Support For All Formats

The reason Magic is so popular is because it can be played in a dozen different ways. Whether you like Standard, Modern, Commander, Pauper, Pioneer, Vintage, Legacy, or even Alchemy, hopefully this 30th anniversary will have something for everyone.

Recent products have been criticised for their overall focus on Commander. Modern Horizons 2 introduced plenty of new staples for the format while also warping Modern in a way many fans didn’t like, while Double Masters 2022 could’ve likely been more accurately called Commander Masters with its numerous EDH-friendly reprints.

As much as I love Commander, I hope we see Wizards embrace the diversity of formats and release a little of something for everyone. Pauper and Pioneer in particular deserve a lot more love, whether they be specific Masters-like reprint sets (which would be fascinating for a common-only format like Pauper), or, controversially perhaps, full Horizons sets to inject new cards into the formats.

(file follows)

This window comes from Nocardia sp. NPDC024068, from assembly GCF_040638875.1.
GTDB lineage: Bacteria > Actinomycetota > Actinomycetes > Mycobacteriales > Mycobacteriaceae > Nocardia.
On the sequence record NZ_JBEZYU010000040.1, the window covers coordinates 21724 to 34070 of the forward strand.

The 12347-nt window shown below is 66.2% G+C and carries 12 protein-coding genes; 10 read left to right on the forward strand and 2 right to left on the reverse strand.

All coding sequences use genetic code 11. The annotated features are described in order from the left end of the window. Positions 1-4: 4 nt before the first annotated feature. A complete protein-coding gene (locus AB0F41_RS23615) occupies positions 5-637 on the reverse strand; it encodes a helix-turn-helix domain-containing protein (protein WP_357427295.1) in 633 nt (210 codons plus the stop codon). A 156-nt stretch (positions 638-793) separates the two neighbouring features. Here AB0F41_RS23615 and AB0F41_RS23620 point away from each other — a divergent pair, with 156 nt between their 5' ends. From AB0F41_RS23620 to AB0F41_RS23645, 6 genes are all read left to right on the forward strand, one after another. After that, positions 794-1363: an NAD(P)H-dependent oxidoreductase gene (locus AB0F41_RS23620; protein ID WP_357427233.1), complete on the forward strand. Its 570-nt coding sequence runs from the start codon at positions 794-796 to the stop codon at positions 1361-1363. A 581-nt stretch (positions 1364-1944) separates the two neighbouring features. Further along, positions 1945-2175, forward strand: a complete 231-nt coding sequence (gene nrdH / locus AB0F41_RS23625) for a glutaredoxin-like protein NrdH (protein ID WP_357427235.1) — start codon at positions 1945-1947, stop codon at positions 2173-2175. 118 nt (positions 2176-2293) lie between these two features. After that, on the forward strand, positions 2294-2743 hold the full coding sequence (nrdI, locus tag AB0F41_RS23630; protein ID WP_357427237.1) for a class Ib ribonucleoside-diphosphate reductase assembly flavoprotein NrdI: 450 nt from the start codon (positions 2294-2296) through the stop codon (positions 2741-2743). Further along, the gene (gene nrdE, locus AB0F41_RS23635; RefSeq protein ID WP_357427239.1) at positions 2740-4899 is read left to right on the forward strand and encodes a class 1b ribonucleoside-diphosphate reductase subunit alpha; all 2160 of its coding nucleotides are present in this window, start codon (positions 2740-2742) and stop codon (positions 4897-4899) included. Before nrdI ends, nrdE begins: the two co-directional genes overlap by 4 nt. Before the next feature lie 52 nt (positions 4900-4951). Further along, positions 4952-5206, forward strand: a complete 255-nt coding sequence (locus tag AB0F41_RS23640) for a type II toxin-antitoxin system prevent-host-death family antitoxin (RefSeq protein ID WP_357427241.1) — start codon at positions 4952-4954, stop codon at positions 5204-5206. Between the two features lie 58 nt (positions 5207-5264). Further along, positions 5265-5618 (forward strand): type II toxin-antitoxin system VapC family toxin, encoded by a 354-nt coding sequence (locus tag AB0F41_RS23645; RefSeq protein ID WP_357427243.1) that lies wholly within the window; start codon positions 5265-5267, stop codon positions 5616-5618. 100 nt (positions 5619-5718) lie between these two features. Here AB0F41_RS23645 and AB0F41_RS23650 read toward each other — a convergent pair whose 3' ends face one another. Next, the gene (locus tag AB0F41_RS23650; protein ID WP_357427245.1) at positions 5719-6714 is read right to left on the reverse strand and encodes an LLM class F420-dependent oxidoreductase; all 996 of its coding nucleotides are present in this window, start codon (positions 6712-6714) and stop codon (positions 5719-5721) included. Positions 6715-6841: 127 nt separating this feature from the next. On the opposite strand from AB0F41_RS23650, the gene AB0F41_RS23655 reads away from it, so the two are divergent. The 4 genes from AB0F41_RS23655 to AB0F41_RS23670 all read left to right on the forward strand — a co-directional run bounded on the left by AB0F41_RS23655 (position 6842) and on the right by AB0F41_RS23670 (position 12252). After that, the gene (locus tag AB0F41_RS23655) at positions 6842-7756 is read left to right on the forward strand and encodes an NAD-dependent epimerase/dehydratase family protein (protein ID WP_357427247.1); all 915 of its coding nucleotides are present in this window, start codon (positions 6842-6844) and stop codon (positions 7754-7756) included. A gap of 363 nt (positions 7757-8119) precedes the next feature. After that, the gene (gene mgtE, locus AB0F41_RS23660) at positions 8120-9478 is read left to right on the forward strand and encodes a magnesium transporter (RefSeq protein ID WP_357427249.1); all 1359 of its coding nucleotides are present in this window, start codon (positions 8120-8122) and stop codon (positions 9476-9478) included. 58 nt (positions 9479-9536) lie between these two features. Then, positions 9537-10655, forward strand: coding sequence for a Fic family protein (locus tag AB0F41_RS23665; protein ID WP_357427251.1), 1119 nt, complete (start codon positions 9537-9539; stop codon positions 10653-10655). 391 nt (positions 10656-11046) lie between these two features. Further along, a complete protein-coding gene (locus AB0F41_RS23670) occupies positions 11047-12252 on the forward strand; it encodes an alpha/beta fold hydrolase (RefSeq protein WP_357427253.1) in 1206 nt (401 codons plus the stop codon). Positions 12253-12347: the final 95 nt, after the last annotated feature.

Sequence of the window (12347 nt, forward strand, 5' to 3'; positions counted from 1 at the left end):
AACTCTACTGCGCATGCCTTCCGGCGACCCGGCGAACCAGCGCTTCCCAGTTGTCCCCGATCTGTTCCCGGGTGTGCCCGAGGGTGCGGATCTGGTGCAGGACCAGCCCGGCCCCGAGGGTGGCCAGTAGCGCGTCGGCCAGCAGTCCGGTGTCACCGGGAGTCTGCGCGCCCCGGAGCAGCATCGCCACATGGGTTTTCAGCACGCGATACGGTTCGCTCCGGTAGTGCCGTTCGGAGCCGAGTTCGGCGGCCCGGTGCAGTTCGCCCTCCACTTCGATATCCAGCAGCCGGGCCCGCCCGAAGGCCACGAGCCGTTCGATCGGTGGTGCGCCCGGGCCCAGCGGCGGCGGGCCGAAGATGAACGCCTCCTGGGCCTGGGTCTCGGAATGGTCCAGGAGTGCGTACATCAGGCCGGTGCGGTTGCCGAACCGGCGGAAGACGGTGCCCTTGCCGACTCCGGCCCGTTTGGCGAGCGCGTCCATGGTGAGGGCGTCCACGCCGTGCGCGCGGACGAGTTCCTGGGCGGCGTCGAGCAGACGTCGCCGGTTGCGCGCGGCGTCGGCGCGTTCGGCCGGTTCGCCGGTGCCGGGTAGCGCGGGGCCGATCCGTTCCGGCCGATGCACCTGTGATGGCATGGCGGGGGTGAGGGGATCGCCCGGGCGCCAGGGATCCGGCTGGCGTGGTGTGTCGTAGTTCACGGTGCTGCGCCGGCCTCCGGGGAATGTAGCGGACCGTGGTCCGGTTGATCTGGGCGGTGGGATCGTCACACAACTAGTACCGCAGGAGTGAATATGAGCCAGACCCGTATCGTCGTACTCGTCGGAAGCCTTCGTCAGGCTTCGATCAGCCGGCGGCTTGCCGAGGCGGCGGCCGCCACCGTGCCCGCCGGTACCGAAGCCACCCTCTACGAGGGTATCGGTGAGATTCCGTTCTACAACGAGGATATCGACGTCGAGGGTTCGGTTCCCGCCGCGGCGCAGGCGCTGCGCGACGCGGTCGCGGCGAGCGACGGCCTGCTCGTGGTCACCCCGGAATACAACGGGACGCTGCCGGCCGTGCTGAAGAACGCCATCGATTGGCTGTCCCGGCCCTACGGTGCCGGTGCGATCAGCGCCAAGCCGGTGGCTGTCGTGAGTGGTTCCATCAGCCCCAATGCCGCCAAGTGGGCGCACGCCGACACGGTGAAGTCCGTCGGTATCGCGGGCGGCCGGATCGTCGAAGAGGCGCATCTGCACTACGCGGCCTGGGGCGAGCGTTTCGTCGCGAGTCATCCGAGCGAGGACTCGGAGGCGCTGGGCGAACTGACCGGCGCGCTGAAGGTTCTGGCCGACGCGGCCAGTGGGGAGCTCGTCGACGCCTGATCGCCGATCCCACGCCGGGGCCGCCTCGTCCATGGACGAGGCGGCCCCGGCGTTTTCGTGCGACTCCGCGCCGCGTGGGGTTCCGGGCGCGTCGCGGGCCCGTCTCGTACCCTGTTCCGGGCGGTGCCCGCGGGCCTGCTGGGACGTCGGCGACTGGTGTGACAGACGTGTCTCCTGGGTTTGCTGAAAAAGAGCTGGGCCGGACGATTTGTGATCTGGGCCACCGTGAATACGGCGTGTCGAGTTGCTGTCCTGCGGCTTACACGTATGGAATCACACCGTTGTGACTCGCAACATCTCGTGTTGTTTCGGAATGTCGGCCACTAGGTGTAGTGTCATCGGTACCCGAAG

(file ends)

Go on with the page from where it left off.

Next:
And, of course, a new Commander Legends would be nice. Something to rinse the taste of Baldur’s Gate out of our mouths and regain trust in the Commander Legends name.

More Reworked Planes

Kamigawa: Neon Dynasty was a pivotal moment for Magic. Kamigawa was long one of the most-requested settings by fans, but the poor reception of its debut sets discouraged Wizards from exploring it further. It wasn’t until halfway through the cyberpunk set Neon Dynasty’s development that it was decided that it should even be Kamigawa, but the result was one of the most adored sets of all time.

People absolutely love Kamigawa: Neon Dynasty. This fresh, tech-driven take on Kamigawa was an immediate hit, and its artifact vs. enchantment theme made it one of the slickest play experiences in years as well. More importantly, it showed Wizards that, provided there is a good enough hook, older, ‘less popular’ settings have the chance to thrive in the modern day.

We’re not likely to see returning sets in the same style of Neon Dynasty for a couple of years yet, thanks to Wizards working roughly two years in advance and Neon Dynasty’s success being a complete surprise to it. But a part of me hopes we’ll get something next year – maybe a return to the Arabian Nights-inspired world of Rabiah, or the human-less fairy tale wilds of Lorwyn-Shadowmoor. Neon Dynasty didn’t just bring Kamigawa back; it opened the door to countless other worlds that deserve a second chance.